A West Richland woman who worked tirelessly to raise awareness about ovarian cancer has died.
Kay Kerbyson was 49.
She started the support and advocacy group Ovarian Cancer Together! after her own diagnosis several years ago.
Among her many accomplishments, she spearheaded the “Teal the Bridge” tradition, in which the cable bridge is lit up in teal each September to bring greater attention to the disease and its symptoms.
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Teal is the color associated with ovarian cancer, and September is National Ovarian Cancer Awareness Month.
Before Teal the Bridge, the cable bridge had never before been lit up for such a cause.
“Kay helped countless people — family members, patients,” said Elizabeth McLaughlin, director of the Tri-Cities Cancer Center Foundation. “She had a real passion to help others. She was a great example.”
Kerbyson was diagnosed with the disease in November 2006. At the time, her doctor said she had a 15 percent chance of surviving five years.
She went through several rounds of remission and recurrence.
As she dealt with her health struggles, she was committed to saving as many other women as possible from the same situation.
Ovarian cancer is the deadliest gynecologic cancer. The five-year survival rate is high when the cancer is found early, but many cases aren’t caught until the more advanced stages.
Kerbyson herself had early symptoms, but wrote them off as part of everyday life.
After her diagnosis, “she wanted to get the message out to look for symptoms,” said her husband, Darren. “She wanted to help.”
Exactly how many women she helped is hard to say — but the number is sizable, said Jon Schliep, who became involved with Ovarian Cancer Together! after his wife, Karla, was diagnosed, and now is president.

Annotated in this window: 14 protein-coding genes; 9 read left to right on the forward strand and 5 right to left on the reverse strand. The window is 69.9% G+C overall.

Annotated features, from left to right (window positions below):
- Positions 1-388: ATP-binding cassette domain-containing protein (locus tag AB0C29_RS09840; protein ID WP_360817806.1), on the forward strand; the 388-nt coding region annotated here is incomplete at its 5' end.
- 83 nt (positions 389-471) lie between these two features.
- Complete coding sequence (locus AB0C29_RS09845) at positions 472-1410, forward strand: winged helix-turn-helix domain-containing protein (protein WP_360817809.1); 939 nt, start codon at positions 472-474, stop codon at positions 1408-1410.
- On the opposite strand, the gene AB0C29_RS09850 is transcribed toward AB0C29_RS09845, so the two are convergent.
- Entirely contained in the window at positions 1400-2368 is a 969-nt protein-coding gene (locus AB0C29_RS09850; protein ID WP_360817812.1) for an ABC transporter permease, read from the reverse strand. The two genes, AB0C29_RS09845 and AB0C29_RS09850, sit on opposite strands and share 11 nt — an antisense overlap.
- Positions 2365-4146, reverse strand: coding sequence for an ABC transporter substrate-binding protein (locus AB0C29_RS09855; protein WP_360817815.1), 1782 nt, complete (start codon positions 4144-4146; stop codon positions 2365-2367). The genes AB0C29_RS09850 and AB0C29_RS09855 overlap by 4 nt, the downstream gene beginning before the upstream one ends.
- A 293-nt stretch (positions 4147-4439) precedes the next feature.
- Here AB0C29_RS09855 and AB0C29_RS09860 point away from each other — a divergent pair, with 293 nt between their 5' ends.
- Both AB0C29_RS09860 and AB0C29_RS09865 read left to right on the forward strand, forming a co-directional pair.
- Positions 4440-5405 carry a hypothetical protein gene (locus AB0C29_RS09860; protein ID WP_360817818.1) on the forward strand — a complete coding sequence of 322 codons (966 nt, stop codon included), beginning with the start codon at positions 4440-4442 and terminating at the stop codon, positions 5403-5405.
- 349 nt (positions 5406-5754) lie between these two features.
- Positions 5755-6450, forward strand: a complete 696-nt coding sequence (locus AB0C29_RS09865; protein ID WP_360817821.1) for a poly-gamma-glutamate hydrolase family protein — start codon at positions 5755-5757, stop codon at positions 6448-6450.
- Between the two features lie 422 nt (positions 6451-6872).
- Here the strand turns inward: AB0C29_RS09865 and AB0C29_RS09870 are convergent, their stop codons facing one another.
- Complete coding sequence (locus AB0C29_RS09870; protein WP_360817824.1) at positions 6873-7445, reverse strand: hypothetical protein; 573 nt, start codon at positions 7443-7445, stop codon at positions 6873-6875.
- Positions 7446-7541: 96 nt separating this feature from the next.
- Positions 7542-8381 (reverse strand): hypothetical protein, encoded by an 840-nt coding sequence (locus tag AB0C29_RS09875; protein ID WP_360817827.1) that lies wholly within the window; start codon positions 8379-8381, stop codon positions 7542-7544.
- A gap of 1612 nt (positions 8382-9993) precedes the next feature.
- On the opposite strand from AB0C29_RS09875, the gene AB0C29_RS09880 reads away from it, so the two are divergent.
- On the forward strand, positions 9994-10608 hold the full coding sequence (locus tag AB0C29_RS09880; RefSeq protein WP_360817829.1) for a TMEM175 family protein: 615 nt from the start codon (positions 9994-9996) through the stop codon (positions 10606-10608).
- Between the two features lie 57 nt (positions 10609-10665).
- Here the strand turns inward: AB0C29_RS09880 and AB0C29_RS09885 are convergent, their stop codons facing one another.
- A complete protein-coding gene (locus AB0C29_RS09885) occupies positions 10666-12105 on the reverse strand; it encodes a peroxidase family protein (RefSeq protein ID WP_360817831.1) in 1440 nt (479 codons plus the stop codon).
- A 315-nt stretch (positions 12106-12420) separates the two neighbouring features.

“She gave (ovarian cancer awareness) a name and a meaning and a life in the Tri-Cities,” he said.
And she did it with grace and aplomb.
Even when she was in the midst of treatment, “she was never a victim,” Schliep said.
“You’d see her after rounds of chemo, the disease just pounding her, and she was still a superhero,” he said. “She took a tragedy, a horrible thing in her life, and turned it into something positive. Not everyone can do that. She found a way to turn it around and help others in her community, all across the world.”
Kerbyson was passionate about her advocacy work, but her top priority was her twin daughters, Abby and Hannah, 12.
The girls have their mother’s strength, Darren said, and “they’re going to grow up knowing the good work she did.”
Darren said he’s proud of all Kay accomplished. “She’s done a lot,” he said. “She was strong, determined. (Her legacy is in) her strength, her determination, her compassion.”
Kerbyson wrote columns for the Tri-City Herald about living with cancer. In a March 2015 piece, she wrote about the grief that cancer causes.
“As cancer survivors, we grieve for the life we had, but also the life we may not see: the weddings, the grandchildren, growing old with those we love,” she wrote.
“I lost the life I knew and the life I expected tomorrow. Sometimes my grief is all consuming. So, the clouds will overcast my thoughts and the rain will fall as tears. But I know that I am trying to live the best life that I can for my daughters, for the people I love, and those I can help along the way. And that’s when the sun will shine.”
Einan’s at Sunset is handling arrangements. A celebration of life will be held, but details haven’t yet been finalized.